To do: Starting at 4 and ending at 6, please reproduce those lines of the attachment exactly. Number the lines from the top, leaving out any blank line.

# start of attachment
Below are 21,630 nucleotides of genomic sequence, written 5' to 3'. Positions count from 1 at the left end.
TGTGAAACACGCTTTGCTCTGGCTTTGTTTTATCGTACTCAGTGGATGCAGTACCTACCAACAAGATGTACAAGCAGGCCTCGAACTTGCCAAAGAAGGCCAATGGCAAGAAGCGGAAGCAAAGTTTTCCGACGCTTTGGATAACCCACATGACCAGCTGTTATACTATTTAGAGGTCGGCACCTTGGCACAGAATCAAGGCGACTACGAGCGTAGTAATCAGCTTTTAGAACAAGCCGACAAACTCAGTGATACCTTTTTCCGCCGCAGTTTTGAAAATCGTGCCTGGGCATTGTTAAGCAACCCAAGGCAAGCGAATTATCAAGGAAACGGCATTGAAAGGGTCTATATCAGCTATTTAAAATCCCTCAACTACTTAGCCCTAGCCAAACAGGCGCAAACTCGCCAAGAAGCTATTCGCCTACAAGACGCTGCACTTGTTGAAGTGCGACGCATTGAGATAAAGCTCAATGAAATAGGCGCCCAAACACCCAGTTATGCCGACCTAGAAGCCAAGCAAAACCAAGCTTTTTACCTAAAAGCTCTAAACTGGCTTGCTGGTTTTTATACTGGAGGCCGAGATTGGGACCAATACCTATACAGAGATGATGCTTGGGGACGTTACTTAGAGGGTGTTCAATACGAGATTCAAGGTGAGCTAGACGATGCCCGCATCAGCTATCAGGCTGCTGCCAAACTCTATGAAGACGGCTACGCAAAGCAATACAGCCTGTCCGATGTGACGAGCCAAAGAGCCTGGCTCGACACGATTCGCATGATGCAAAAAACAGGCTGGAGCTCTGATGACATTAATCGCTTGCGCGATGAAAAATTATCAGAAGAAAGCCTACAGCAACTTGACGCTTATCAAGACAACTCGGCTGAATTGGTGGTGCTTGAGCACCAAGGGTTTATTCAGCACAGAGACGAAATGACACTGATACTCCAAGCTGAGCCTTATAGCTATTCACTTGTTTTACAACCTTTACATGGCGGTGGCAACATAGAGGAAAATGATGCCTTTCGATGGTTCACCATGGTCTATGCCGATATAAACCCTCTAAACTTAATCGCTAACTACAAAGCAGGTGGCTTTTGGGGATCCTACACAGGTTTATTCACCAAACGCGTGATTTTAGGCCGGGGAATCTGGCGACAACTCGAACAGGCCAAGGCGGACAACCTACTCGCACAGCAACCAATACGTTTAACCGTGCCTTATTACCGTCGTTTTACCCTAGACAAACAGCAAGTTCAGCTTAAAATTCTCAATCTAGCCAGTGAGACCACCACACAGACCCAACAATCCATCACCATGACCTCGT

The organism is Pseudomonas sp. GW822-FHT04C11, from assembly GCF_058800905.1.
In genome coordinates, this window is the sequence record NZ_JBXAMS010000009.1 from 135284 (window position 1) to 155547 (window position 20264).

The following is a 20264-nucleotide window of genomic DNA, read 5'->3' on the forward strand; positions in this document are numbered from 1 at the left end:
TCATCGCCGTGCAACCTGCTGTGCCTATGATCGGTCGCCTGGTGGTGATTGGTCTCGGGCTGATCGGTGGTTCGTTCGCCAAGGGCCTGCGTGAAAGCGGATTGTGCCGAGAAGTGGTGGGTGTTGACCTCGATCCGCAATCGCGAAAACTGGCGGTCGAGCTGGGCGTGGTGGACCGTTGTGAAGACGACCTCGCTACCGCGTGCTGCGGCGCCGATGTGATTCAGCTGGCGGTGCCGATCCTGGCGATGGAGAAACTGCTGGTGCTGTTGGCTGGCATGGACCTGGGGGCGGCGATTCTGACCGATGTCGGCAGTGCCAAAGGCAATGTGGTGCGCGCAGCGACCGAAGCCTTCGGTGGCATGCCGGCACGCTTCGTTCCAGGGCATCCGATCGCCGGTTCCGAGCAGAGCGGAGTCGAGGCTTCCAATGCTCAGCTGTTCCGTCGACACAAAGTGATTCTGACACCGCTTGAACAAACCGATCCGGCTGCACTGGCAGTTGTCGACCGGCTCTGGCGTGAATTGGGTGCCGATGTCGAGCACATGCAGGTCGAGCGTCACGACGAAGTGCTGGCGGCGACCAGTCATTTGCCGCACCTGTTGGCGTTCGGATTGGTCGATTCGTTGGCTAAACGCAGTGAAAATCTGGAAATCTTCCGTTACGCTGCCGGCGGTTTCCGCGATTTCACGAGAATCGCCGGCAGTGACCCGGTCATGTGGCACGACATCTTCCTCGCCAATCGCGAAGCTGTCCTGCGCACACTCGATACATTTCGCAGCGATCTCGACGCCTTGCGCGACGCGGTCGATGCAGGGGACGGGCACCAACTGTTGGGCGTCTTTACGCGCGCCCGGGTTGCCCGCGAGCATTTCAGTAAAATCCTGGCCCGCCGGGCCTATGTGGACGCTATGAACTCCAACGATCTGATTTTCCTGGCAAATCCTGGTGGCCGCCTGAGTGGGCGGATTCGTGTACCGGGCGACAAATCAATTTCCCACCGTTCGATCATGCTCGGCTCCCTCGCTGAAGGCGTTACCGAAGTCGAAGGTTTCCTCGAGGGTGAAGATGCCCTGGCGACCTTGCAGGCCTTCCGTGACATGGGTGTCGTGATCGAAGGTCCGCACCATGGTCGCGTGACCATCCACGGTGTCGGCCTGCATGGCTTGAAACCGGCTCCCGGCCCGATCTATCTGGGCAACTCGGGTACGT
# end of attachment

In genome coordinates, this window is the sequence record NZ_JBXAMS010000009.1 from 135284 (window position 1) to 155547 (window position 20264).

The following is a 20264-nucleotide window of genomic DNA, read 5'->3' on the forward strand; positions in this document are numbered from 1 at the left end:
TCATCGCCGTGCAACCTGCTGTGCCTATGATCGGTCGCCTGGTGGTGATTGGTCTCGGGCTGATCGGTGGTTCGTTCGCCAAGGGCCTGCGTGAAAGCGGATTGTGCCGAGAAGTGGTGGGTGTTGACCTCGATCCGCAATCGCGAAAACTGGCGGTCGAGCTGGGCGTGGTGGACCGTTGTGAAGACGACCTCGCTACCGCGTGCTGCGGCGCCGATGTGATTCAGCTGGCGGTGCCGATCCTGGCGATGGAGAAACTGCTGGTGCTGTTGGCTGGCATGGACCTGGGGGCGGCGATTCTGACCGATGTCGGCAGTGCCAAAGGCAATGTGGTGCGCGCAGCGACCGAAGCCTTCGGTGGCATGCCGGCACGCTTCGTTCCAGGGCATCCGATCGCCGGTTCCGAGCAGAGCGGAGTCGAGGCTTCCAATGCTCAGCTGTTCCGTCGACACAAAGTGATTCTGACACCGCTTGAACAAACCGATCCGGCTGCACTGGCAGTTGTCGACCGGCTCTGGCGTGAATTGGGTGCCGATGTCGAGCACATGCAGGTCGAGCGTCACGACGAAGTGCTGGCGGCGACCAGTCATTTGCCGCACCTGTTGGCGTTCGGATTGGTCGATTCGTTGGCTAAACGCAGTGAAAATCTGGAAATCTTCCGTTACGCTGCCGGCGGTTTCCGCGATTTCACGAGAATCGCCGGCAGTGACCCGGTCATGTGGCACGACATCTTCCTCGCCAATCGCGAAGCTGTCCTGCGCACACTCGATACATTTCGCAGCGATCTCGACGCCTTGCGCGACGCGGTCGATGCAGGGGACGGGCACCAACTGTTGGGCGTCTTTACGCGCGCCCGGGTTGCCCGCGAGCATTTCAGTAAAATCCTGGCCCGCCGGGCCTATGTGGACGCTATGAACTCCAACGATCTGATTTTCCTGGCAAATCCTGGTGGCCGCCTGAGTGGGCGGATTCGTGTACCGGGCGACAAATCAATTTCCCACCGTTCGATCATGCTCGGCTCCCTCGCTGAAGGCGTTACCGAAGTCGAAGGTTTCCTCGAGGGTGAAGATGCCCTGGCGACCTTGCAGGCCTTCCGTGACATGGGTGTCGTGATCGAAGGTCCGCACCATGGTCGCGTGACCATCCACGGTGTCGGCCTGCATGGCTTGAAACCGGCTCCCGGCCCGATCTATCTGGGCAACTCGGGTACGT